In the early morning of August 21, 1910, Emma Pulaski, wife of one of America’s first forest rangers looked around the charred remains of Wallace, Idaho and the still smoking hillsides and was certain that her husband had died in the firestorm the night before. “The flames leaped all through the mountains until it seemed as though hell had opened up with all its horrors,” she would later write. “Mr. Pulaski was somewhere in those burning mountains and all though [sic] he knew every foot of the ground and could have saved himself, I knew he would not desert his men and would save them or die with them.”
What had engulfed the tiny Idaho town of Wallace would later be called the Great Fire of 1910. It was a forest fire of staggering proportions. In two days, August 20-21, over three million acres burned in Idaho (panhandle), western Montana and eastern Washington; an area roughly the size of Connecticut. At least 85 people died—78 of those were firefighters. Seven towns were burned completely off the map. All of this puts the Great Fire, also called the Big Burn or Big Blowout of 1910, as the largest forest fire in U.S. history in size; though others would surpass it in death toll.
Even though the fire had decimated so much, not everything was lost, and, like the firefighters of the Forest Service crawling out of the smoky valleys, out of the embers stories of heroic survival emerged. One such story is that of Ed Pulaski whose wife recalls watching him limp down the road with the help of another man. He “was staggering,” she wrote in the 1930s in a short article called My Experience as a Forest Ranger’s Wife. “His clothes coated with dry mud, his eyes bandaged, he was blind and terribly burned, his hands and hair were burned and he was suffering from the fire gas.” How he survived is a testament to his devotion to his men and his will to live against all odds.
The summer of 1910 had been a hot one. The winter snow melted early and the Pacific Northwest had not seen rain since May. In fact, 1910 was the third consecutive year of a drought that swept across the entire Northwest. Joe Halm, a Forest Ranger and Deputy Supervisor in the Coeur d’Alene National Forest at the time of the Great Fire, described those late August days as having “an ominous stifling pall of smoke” hanging over the valleys. Around him and the other rangers were anywhere from 1,000 to 3,000 small fires some started from sparks from passing trains, others from lightning, but all demanding the attention of the undermanned Forest Service.
“For weeks forest rangers with crews of men had been fighting in a vain endeavor to hold in check the numerous fires,” Halm would write in 1930. They worked in high mountain meadows that once abounded in fragrant wildflowers, but were replaced by the “tang of dead smoke.” The plants stood “crisp and brown, seared and withered by the long drought.”
Men labored side by side digging trenches with rudimentary tools hoping to encircle the fires and contain them. With blood red eyes and lungs that burned and begged for untainted air, they worked in an eerie pall of smoke where the sun rose and set in a dark red hue. “All nature seemed tense, unnatural, and ominous,” Halm wrote.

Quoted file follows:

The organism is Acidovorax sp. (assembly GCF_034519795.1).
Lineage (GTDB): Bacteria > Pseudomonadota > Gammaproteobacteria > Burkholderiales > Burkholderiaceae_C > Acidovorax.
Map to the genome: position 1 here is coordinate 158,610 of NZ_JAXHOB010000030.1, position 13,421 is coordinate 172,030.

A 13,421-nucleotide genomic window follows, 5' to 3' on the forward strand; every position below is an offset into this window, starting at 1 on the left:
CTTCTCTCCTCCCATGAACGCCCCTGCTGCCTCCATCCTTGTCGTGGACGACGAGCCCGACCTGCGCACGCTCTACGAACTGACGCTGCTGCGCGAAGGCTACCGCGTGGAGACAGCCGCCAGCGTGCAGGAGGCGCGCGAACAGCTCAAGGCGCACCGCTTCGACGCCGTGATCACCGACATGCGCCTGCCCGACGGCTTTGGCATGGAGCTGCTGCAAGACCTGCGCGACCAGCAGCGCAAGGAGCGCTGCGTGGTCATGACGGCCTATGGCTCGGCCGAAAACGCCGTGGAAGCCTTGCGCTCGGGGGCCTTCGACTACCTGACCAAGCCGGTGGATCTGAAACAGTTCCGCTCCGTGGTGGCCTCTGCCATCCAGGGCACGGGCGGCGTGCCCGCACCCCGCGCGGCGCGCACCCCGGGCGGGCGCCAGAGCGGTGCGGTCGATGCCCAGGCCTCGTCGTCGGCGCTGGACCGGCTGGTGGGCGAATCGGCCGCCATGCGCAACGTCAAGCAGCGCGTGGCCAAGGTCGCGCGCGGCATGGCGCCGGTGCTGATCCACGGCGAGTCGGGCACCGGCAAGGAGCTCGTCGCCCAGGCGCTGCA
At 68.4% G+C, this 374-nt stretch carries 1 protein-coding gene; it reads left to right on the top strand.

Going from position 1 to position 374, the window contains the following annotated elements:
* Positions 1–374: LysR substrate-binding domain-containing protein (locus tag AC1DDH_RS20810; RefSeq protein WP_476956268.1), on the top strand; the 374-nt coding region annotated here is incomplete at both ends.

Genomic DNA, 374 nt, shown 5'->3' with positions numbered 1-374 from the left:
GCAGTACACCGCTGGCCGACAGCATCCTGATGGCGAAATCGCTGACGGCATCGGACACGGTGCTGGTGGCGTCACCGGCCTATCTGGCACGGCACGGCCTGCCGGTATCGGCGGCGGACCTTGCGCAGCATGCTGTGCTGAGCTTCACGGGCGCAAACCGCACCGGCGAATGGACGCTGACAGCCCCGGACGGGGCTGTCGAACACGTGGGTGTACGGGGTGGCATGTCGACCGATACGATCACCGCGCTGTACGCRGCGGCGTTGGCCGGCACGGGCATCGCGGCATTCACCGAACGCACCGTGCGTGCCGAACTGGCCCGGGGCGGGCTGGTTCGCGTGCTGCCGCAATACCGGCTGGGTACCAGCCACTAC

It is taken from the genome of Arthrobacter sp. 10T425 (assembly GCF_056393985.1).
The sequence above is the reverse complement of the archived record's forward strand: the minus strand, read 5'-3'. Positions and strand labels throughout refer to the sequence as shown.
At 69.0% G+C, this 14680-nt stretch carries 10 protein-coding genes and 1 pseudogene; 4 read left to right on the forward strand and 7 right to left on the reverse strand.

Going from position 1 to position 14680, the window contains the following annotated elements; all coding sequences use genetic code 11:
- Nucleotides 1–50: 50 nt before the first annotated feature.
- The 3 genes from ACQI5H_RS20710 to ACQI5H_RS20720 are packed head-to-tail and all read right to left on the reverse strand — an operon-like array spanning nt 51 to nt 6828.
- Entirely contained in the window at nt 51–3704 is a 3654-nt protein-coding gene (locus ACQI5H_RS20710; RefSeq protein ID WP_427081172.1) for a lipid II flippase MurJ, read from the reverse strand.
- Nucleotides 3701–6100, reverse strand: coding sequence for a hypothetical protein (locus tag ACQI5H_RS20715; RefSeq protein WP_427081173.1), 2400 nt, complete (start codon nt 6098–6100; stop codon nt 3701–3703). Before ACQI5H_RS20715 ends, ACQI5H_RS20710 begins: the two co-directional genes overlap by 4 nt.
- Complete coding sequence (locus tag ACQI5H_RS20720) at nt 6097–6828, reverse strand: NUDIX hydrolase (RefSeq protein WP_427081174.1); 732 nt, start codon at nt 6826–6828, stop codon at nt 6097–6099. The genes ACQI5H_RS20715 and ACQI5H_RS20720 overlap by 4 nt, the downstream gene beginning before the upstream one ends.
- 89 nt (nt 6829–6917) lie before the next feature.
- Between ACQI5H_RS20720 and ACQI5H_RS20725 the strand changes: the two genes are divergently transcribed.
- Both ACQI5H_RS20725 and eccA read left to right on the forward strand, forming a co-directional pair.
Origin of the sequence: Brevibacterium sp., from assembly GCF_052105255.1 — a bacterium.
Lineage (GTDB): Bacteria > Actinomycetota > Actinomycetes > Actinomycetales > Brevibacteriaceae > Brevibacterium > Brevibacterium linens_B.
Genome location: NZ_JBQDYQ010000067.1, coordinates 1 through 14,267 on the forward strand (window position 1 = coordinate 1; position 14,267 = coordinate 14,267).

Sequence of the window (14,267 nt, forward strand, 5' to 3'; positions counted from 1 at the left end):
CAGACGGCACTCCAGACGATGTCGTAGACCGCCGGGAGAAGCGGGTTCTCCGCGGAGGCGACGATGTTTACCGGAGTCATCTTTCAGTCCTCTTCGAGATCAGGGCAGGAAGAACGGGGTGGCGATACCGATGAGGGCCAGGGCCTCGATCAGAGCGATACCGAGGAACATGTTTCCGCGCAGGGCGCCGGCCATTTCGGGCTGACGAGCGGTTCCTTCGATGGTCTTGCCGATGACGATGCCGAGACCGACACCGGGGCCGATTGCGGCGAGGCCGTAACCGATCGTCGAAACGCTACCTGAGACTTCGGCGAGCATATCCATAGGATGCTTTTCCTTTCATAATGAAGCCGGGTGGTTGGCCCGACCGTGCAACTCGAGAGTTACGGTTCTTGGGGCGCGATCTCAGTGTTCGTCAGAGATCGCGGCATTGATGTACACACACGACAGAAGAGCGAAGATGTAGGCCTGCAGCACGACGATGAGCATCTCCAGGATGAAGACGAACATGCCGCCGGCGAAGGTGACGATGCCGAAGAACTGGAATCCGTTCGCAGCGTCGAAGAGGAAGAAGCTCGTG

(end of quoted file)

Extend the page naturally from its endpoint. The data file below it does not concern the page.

RISE OF A HERO
And it was into that unnatural world that Ed Pulaski set off on the morning of August 20th. He’d come into Wallace for more supplies for his crews in the woods surrounding Wallace, and spent a few hours with his wife and daughter. Soon, the mountains around them erupted into flame and the Forest Supervisor in Wallace, William Weigle, instructed Pulaski to return to the fire lines with more men and supplies. Pulaski looked at his wife and told her that he was certain that Wallace would burn. He wanted her to leave before then. Together they went to the edge of town and, according to Emma, Mr. Pulaski “said good bye I may never see you again he went up the mountain and we went home.”
Ed Pulaski had an adventurous spirit and that spirit would serve to save him and his men. Born in 1884 in a small town in Ohio, Ed was lured West by letters from an uncle working in the gold fields and boisterous mining camps. “Big Ed” as he was called—he stood a towering six foot four inches— roamed the West picking up blacksmithing skills while he worked as a packer, mine laborer, and in the lumber camps of Idaho. His supervisor, William Weigle, wrote that Ed “is a man of most excellent judgment; conservative, thoroughly acquainted with the region, having prospected through the region for over 25 years. He is considered by the old-timers as one of the best and safest men to be placed in charge of a crew of men in the hills.” Despite the respect afforded him, Ed Pulaski was an enigmatic and reserved man.
Pulaski was tasked with organizing the many crews fighting the various fires around Wallace. He went from camp to camp giving directions as to how to fight each fire. He was also responsible with making sure that the pack teams were making their way into mountains, into the heart of the flames, bringing vital equipment and supplies to the beleaguered men. As he went deeper into the forest he knew so well, the landscape changed into an unfamiliar, haunting world. “For weeks there had been no rain and the woods were drier than I had ever seen
them,” he would later say. Around him were “crews of several hundred men working 24 hours a day throughout the mountains, endeavoring to hold back the fires.”